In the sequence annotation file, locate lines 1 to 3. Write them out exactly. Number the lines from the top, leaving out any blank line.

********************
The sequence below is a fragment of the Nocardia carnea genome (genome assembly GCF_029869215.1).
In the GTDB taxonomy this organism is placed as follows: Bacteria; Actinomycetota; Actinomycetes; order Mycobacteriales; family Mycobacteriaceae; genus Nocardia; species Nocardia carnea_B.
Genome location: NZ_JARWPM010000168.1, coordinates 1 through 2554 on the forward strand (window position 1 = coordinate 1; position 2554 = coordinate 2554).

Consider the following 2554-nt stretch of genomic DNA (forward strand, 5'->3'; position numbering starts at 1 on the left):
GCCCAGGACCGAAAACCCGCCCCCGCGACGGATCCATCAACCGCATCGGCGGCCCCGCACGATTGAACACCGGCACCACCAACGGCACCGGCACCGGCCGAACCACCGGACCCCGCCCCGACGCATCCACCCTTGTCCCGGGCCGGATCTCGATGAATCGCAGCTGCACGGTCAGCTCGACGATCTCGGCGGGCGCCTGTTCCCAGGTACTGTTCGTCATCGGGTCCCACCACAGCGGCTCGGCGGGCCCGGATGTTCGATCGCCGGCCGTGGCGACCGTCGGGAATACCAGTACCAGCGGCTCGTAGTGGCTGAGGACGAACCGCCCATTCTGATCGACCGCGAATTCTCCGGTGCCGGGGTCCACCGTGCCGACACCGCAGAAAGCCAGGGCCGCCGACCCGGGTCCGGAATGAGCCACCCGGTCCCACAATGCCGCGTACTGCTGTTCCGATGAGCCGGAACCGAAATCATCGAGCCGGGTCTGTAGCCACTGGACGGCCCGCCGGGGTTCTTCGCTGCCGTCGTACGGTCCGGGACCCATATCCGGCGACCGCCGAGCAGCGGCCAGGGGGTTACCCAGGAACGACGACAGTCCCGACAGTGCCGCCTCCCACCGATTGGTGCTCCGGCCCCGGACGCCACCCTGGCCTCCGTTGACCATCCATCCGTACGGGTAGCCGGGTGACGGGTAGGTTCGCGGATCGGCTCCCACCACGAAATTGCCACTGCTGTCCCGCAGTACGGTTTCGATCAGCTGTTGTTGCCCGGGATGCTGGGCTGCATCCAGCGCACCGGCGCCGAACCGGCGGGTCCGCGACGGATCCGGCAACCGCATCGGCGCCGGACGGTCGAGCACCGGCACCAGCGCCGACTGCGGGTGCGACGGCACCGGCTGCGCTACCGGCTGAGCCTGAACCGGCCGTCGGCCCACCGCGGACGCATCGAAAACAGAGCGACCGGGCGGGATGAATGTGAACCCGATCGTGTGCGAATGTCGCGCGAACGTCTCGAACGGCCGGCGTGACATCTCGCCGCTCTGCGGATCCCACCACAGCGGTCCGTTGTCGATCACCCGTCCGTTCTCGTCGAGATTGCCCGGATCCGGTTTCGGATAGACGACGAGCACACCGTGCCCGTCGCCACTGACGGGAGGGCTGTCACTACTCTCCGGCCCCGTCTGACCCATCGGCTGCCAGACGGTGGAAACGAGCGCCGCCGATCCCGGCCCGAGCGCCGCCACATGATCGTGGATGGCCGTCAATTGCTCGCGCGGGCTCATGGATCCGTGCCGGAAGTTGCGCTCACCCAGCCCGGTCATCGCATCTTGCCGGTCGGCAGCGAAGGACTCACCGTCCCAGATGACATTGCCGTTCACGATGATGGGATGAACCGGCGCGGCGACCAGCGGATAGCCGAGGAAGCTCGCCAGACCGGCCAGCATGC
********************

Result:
The sequence below is a fragment of the Nocardia carnea genome (genome assembly GCF_029869215.1).
In the GTDB taxonomy this organism is placed as follows: Bacteria; Actinomycetota; Actinomycetes; order Mycobacteriales; family Mycobacteriaceae; genus Nocardia; species Nocardia carnea_B.
Genome location: NZ_JARWPM010000168.1, coordinates 1 through 2554 on the forward strand (window position 1 = coordinate 1; position 2554 = coordinate 2554).